Broadly speaking, a “substrate” as described herein includes any suitable composition formed before a nanoporous silica film of the invention is applied to and/or formed on that composition. For example, a substrate is typically a silicon wafer suitable for producing an integrated circuit, and the base material from which the nanoporous silica film is formed is applied onto the substrate by conventional methods, e.g., including, but not limited to, the art-known methods of spin-coating, dip coating, brushing, rolling, and/or spraying. Prior to application of the base materials to form the nanoporous silica film, the substrate surface is optionally prepared for coating by standard, art-known cleaning methods.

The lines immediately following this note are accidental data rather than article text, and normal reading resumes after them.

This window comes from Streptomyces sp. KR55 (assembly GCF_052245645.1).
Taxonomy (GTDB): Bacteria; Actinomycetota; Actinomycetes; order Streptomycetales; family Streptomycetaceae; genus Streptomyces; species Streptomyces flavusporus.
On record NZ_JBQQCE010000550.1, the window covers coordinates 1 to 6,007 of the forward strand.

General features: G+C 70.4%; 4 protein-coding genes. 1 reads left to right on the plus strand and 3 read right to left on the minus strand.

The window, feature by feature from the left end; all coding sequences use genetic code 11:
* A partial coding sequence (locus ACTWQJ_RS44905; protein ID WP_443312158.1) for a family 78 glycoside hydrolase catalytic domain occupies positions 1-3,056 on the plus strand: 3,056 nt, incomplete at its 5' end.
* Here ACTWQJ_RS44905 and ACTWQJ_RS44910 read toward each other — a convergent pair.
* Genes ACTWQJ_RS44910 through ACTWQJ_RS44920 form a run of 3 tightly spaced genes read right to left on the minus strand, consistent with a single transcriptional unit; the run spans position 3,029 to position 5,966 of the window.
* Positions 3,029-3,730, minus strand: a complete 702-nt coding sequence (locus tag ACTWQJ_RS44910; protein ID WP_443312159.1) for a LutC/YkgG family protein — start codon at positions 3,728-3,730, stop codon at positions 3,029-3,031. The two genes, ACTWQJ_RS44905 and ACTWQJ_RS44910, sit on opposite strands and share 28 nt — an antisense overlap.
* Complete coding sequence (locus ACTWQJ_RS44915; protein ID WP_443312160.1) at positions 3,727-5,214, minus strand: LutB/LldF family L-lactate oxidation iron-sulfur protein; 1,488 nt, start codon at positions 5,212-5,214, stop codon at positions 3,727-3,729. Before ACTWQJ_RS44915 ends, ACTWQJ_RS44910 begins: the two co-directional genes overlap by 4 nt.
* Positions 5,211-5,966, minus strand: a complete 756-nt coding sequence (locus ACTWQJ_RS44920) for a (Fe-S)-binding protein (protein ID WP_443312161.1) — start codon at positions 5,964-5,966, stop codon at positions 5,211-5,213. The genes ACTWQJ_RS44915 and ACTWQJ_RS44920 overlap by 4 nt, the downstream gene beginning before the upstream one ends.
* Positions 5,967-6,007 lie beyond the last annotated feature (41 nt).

Suitable substrates for the present invention non-exclusively include semiconductor materials such as gallium arsenide (“GaAs”), silicon and compositions containing silicon such as crystalline silicon, polysilicon, amorphous silicon, epitaxial silicon, and silicon dioxide (“SiO2”) and mixtures thereof On the surface of the substrate is an optional pattern of raised lines, such as metal, oxide, nitride or oxynitride lines which are formed by well known lithographic techniques. Suitable materials for the lines include silica, silicon nitride, titanium nitride, tantalum nitride, aluminum, aluminum alloys, copper, copper alloys, tantalum, tungsten and silicon oxynitride. These lines form the conductors or insulators of an integrated circuit. Such are typically closely separated from one another at distances of about 20 micrometers or less, preferably 1 micrometer or less, and more preferably from about 0.05 to about 1 micrometer. Other optional features of the surface of a suitable substrate include an oxide layer, such as an oxide layer formed by heating a silicon wafer in air, or more preferably, an SiO2 oxide layer formed by chemical vapor deposition of such art-recognized materials as, e.g., plasma enhanced tetraethoxysilane (“PETEOS”) silane oxide and combinations thereof, as well as one or more previously formed nanoporous silica dielectric films.